What’s a Librarian Without a Library?

Law-Library-from-knstrct

An interior shot of Munich’s municipal law library, one of the most beautiful library buildings in the world. Juristische Bibliothek, Munich. Photo from knstrct.com.

As many of us continue working from home during the coronavirus pandemic, I’ve been exploring what it means to be a librarian without full access to a physical library building. Can we really provide the same depth and scope of services remotely for an extended period of time, without losing value or disappointing our patrons?

There’s been a disruption to critical in-person library services such as reference desks, makerspaces, and interlibrary loans. Some libraries have softened the blow by expanding electronic options or offering curbside pickup.

In an ideal virtual environment, we should be able to serve more patrons with greater convenience. The reality is that the switch to all-digital services has been swift and merciless and mandatory. Many librarians and patrons alike have had to quickly adapt however they can. Some patrons, including many self-represented litigants, may lack access to computers or laptops, or they may live in rural areas with inadequate broadband connections.

This is a new frontier, and not because of the technology. I know many academic law librarians are finding new ways to connect with patrons and provide them with accurate and helpful legal information. Whether it’s through fun videosscience-backed instructional strategiessocial media campaigns, or stress-relief LibGuides, law librarians are proving that our value extends beyond the doors of our library buildings.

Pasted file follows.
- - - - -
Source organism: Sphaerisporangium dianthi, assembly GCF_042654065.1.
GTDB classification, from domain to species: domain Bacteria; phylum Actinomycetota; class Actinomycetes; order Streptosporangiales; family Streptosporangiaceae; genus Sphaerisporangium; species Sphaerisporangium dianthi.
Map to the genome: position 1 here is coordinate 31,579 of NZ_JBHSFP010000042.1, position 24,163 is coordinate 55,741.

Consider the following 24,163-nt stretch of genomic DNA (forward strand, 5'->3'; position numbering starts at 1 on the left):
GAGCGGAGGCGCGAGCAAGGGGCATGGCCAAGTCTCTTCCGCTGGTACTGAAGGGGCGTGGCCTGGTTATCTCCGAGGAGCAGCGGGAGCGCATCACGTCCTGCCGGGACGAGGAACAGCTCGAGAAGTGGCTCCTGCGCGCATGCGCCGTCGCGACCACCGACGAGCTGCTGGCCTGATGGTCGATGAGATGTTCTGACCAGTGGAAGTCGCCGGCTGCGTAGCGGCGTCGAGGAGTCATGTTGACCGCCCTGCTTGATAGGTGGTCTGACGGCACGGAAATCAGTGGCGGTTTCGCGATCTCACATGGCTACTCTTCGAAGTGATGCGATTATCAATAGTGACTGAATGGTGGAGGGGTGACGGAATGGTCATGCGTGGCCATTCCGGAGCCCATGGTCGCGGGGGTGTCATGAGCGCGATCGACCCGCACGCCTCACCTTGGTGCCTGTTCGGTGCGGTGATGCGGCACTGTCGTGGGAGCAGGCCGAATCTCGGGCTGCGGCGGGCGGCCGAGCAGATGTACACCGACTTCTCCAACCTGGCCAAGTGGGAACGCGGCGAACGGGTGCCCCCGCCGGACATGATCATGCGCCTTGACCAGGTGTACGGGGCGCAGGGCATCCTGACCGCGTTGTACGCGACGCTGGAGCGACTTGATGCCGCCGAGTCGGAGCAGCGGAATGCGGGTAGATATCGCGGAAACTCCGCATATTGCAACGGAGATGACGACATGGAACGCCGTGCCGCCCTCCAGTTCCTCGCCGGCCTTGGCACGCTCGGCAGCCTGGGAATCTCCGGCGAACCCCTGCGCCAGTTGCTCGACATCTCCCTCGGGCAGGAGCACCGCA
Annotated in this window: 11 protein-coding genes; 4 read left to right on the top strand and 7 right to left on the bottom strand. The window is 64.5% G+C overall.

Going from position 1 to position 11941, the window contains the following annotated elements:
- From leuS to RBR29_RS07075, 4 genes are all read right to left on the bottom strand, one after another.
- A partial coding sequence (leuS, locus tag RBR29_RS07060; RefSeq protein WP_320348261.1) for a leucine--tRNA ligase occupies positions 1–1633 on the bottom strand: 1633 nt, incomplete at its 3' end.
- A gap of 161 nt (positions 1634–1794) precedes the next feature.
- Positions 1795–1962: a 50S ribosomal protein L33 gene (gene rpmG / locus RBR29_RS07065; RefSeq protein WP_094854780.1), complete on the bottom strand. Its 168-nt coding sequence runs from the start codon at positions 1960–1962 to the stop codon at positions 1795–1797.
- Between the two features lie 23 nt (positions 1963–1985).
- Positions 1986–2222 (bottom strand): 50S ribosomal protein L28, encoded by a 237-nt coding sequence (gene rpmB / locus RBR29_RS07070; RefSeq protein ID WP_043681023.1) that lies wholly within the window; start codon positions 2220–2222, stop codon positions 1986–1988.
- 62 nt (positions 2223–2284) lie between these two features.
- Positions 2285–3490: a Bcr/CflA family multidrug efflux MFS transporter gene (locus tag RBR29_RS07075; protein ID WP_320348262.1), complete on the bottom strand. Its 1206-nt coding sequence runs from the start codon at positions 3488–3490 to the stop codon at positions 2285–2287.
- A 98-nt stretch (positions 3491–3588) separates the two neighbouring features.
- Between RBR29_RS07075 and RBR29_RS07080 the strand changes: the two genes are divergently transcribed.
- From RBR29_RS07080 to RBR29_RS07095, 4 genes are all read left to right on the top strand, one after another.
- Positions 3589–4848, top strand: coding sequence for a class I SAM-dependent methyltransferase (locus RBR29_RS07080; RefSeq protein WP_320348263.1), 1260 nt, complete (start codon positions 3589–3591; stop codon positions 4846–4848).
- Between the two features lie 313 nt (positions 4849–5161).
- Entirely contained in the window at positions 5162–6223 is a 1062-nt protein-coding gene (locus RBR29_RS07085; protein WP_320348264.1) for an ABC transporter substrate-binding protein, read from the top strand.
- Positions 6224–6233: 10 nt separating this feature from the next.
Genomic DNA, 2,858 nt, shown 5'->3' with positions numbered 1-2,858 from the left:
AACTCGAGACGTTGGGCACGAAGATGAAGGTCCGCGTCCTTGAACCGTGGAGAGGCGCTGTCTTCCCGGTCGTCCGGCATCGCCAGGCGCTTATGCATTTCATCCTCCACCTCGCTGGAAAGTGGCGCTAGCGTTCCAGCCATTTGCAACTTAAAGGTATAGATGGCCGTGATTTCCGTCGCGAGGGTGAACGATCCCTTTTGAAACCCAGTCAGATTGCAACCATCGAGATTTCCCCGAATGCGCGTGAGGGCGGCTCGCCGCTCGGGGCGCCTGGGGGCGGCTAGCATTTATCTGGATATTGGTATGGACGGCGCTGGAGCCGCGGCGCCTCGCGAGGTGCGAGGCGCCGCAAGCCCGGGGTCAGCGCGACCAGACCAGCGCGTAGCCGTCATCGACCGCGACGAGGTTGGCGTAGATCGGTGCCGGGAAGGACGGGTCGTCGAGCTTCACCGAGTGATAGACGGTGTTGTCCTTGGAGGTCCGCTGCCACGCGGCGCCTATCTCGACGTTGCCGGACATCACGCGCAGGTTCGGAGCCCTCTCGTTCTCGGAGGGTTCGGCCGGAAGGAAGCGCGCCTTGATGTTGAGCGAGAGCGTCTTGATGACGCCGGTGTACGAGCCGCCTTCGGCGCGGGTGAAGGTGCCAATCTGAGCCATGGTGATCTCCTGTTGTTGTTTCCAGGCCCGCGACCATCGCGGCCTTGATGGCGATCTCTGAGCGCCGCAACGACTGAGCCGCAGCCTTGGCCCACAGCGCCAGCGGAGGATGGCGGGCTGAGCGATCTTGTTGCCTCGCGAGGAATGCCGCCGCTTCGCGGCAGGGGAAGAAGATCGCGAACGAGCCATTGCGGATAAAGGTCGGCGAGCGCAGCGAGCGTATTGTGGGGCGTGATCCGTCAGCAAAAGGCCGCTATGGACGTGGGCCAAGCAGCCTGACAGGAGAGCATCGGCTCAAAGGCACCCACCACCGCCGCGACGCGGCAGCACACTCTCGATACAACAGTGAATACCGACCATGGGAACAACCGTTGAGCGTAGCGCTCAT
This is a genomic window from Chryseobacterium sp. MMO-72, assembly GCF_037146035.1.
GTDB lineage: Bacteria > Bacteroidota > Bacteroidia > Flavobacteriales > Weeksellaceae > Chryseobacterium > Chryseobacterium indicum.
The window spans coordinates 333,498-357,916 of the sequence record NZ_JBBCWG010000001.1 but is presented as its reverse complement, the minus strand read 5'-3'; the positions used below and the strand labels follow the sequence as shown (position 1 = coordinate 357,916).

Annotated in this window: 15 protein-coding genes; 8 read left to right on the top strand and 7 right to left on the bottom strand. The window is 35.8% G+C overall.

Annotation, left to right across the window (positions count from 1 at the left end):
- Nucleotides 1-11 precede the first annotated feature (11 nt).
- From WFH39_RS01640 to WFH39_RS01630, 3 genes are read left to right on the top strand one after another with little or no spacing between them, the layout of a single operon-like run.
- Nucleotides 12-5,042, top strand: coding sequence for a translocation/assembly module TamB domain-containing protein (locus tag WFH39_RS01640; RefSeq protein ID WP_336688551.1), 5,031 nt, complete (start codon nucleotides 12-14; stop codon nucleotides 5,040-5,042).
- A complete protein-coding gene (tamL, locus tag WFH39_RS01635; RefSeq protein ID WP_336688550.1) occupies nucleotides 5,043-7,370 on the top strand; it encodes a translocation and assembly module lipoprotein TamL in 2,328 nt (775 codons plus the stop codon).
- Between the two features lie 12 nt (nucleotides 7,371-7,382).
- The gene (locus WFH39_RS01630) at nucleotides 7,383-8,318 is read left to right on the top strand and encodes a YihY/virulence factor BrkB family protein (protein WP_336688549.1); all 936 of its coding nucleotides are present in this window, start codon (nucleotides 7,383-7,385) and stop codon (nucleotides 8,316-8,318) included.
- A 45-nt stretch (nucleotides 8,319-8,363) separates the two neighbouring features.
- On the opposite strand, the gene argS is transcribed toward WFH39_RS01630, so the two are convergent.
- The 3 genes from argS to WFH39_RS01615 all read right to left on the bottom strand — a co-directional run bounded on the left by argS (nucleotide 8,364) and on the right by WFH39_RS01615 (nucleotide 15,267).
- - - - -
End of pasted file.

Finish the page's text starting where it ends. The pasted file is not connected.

As the world changes, I believe this type of engagement helps prove that the worth of a library is not found solely within the scope of its collections. A library’s worth is also found in the intellectual capital of its librarians, with our varied backgrounds, perspectives, hidden talents, and more.

Will librarianship ever look the same? Maybe not – we may have to adapt in unique and unforeseen ways. But we’ll continue to take active roles in legal education and maintain solid and resourceful connections with our patrons despite physical location.

Our methods may change, but our roles – the true essence of our roles, at least – will always stay the same.

About alynnmatthews

Librarian and communications nerd with a B.A. in journalism from Hampton University, J.D. from University of Miami Law, and M.S.L.I.S. from Catholic University of America.
This entry was posted in Access to Justice, Current Events, Customer Service, Issues in Law Librarianship, Issues in Librarianship (generally), Library Collections, Outreach, Patron Services, Reference Services, student engagement, student services, Technology, Work/Life Balance and tagged , , , , . Bookmark the permalink.

2 Responses to What’s a Librarian Without a Library?

  1. mkoulikov says:

    “I know many academic law librarians are finding new ways to connect with patrons and provide them with accurate and helpful legal information.”

    But we cannot forget all the situations when what the patron needs is not information, but the object – the book or the microfilm. And I fear that especially after these last couple of months, it will be too tempting to start treating those aspects of librarianship as completely irrelevant.

  2. Michele LaRose says:

    Thank you for wonderful and inspiring column.

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